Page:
anonymous
  • anonymous
An explanation of how to find the domain, range, vertical and horizontal asymptotes just in general. Thanks.
Mathematics
  • Stacey Warren - Expert brainly.com
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jamiebookeater
  • jamiebookeater
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e.mccormick
  • e.mccormick
The domain of an equation is a valid input. So invalid inputs need to be eliminated. So roots and division can cause some issues there. Once you know the valid input, that can be used to find the output, or range.
e.mccormick
  • e.mccormick
If the bottom of a fraction approaches 0, there may be a vertical asymptote or a removable hole. Which depends on if the zero cancels out with something on the top. So the zeros that do not cancel out when you factor are all places where asymptotes can live.
e.mccormick
  • e.mccormick
Horizontal asymptotes have to deal with end behavior. When numbers get super positive and super negative, what happens? There are a few ways to test this. One, divide through by the highest exponent. That is best shown: \(\cfrac{x^3+7x^2+1}{2x^3-9}\cdot \cfrac{\frac{1}{x^3}}{\frac{1}{x^3}}=\cfrac{1+\frac{7}{x}+\frac{1}{x^3}}{2-\frac{9}{x^3}}\) Now, as x goes to \(\pm\infty\) those fractions become zero, and the end behavior is that it goes towards 1/2. Another way is to graph it. This is always a good double check because some end behaviors are deceptive, especially if a root is involved.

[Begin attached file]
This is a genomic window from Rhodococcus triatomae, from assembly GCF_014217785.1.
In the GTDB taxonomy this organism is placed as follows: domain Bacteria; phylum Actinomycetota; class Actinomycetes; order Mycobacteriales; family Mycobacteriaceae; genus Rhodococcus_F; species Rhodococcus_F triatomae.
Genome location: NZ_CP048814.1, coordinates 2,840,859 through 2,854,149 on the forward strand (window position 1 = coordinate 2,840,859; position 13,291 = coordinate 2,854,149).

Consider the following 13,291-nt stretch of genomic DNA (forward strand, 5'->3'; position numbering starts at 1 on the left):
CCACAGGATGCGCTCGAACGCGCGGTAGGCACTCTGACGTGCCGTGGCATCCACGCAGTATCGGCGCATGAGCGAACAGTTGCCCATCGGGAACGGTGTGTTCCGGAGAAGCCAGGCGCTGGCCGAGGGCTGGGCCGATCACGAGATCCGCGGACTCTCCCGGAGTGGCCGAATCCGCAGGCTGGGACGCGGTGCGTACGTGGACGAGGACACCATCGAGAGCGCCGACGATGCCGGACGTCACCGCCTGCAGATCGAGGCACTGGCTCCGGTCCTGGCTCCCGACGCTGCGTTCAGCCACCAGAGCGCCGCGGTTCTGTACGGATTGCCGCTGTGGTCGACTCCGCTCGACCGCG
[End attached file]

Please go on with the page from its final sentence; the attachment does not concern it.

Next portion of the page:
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anonymous
  • anonymous
horizontal asymptotes and range are directly related vertical asymptotes and domain are directly related any position the domain is excluded (for instance, x != 2), you will have a vertical asymptote, meaning you can approach 2 very closely, but never equal it any position the range is excluded (for instance, f(x) != 0), you will have a horizontal asymptote, meaning you can approach the x-axis very closely, but never equal it. not really "definitions", but hope it helped

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